Review: Can You Ever Forgive Me?

Based on a true story and a memoir of the same name, Can You Ever Forgive Me? follows Lee Israel, a biographer turned forger and her exploits across the collector book scene, in ‘90s New York City. One of the best films of 2018, Can You Ever Forgive Me? operates somewhere between a buddy comedy and Catch Me If You Can.

Review: Ben is Back

Ben is Back is a family drama, but more than that, it’s the scarcely seen mother-son relationship movie. Ben (Lucas Hedges) is a drug addict. His mother, Holly (Julia Roberts), loves him unconditionally and will do everything in her power to end Ben’s addiction to the substances that drive the two apart.

The Top 10 Movies of 2018

“Top heavy” may end up being the best descriptor for cinema in 2018. It was a better year than average at the movies, but the crème de la crème made it truly memorable. A black-and-white foreign film about the women who raise us, a documentary about skateboarding and more, and a live-action, animated bear elevated 2018.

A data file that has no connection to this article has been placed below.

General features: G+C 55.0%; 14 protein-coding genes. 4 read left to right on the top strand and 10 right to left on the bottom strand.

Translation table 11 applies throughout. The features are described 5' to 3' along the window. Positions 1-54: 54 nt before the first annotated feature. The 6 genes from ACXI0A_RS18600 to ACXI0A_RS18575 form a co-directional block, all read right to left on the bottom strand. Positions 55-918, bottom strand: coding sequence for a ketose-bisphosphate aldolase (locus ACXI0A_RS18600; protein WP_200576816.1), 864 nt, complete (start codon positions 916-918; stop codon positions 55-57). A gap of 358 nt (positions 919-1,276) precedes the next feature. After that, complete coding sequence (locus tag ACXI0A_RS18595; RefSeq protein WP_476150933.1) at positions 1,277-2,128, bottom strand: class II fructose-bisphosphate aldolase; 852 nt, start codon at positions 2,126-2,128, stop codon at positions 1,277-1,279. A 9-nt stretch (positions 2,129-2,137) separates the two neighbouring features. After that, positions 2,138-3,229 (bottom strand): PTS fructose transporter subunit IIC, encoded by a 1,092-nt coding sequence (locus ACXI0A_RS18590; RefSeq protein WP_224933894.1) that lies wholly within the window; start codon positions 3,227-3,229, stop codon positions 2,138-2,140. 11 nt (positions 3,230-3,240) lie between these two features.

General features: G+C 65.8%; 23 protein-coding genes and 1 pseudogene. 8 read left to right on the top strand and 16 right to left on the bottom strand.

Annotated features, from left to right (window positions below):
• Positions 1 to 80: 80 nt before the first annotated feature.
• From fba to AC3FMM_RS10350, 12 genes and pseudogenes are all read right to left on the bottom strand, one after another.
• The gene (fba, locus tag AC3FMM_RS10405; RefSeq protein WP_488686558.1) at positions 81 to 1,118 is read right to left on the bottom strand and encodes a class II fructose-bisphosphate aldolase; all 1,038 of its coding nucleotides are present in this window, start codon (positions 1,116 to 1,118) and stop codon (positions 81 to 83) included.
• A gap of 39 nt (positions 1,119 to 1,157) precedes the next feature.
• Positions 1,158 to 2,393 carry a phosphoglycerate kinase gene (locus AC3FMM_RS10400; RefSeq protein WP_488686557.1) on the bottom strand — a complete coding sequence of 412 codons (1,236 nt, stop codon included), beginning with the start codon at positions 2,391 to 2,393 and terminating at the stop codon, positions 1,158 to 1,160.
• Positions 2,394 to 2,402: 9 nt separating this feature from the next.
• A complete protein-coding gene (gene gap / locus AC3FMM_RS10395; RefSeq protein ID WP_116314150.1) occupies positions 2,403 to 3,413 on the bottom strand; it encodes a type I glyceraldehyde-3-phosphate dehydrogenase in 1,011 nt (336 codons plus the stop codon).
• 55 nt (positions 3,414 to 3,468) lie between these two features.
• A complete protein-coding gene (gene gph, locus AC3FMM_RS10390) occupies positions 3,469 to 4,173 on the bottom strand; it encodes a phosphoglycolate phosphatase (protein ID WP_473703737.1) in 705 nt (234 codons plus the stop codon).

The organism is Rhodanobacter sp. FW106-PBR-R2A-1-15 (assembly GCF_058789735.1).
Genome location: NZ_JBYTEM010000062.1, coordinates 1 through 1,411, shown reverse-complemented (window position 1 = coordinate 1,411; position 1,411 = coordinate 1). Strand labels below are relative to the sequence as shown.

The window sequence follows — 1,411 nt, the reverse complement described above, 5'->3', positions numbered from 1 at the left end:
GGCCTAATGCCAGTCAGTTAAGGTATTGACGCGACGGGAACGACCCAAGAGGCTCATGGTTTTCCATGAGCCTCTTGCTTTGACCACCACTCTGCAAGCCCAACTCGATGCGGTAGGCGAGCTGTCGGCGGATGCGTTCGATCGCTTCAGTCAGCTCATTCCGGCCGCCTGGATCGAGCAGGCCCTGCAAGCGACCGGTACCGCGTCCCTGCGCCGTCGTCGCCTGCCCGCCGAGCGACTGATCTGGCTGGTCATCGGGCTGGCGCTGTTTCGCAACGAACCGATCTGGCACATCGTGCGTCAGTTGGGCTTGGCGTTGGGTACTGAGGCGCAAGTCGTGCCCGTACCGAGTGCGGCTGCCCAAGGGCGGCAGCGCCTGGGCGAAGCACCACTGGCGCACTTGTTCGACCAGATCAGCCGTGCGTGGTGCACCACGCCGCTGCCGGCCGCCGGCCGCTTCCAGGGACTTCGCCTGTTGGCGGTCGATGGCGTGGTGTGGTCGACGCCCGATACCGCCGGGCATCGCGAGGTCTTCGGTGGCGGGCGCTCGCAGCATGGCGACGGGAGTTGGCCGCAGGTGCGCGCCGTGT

Oscars: Your Guide to the 2018 Best Picture Nominees

With the 91st annual Academy Awards ceremony mere days away, you may be rushing to squeeze one or two more 2018 flicks into your weekend schedule. Marveling at stardom and celebrity is great, but what’s the point of watching an award ceremony if you don’t recognize any of the nominees? (Meanwhile, I’m starting to piece together why I haven’t watched the Grammys in a decade.)

Review: Spider-Man: Into the Spider-Verse

Whenever the superhero genre begins to lose its luster, a movie like Spider-Man: Into the Spider-Verse swings into theaters to recapture the feeling we had watching Tobey Maguire web his way across New York City for the first time. Like Guardians of the Galaxy before it, Spider-Man: Into the Spider-Verse came at the right time to combat superhero fatigue.

Review: The Favourite

Director Yorgos Lanthimos’s third movie in four years, The Favourite, was released at the end of 2018. A period piece about the reign and relationships of England’s Queen Anne, The Favourite isn’t afraid of having fun at the expense of its subjects’. Movies like The Favourite rarely allow the audience the lavish pleasure of believing that its characters were living, breathing, fallible human beings at one time or another. The Favourite is different. Its characters are cutthroat, duplicitous, and petty, and the result is worth witnessing.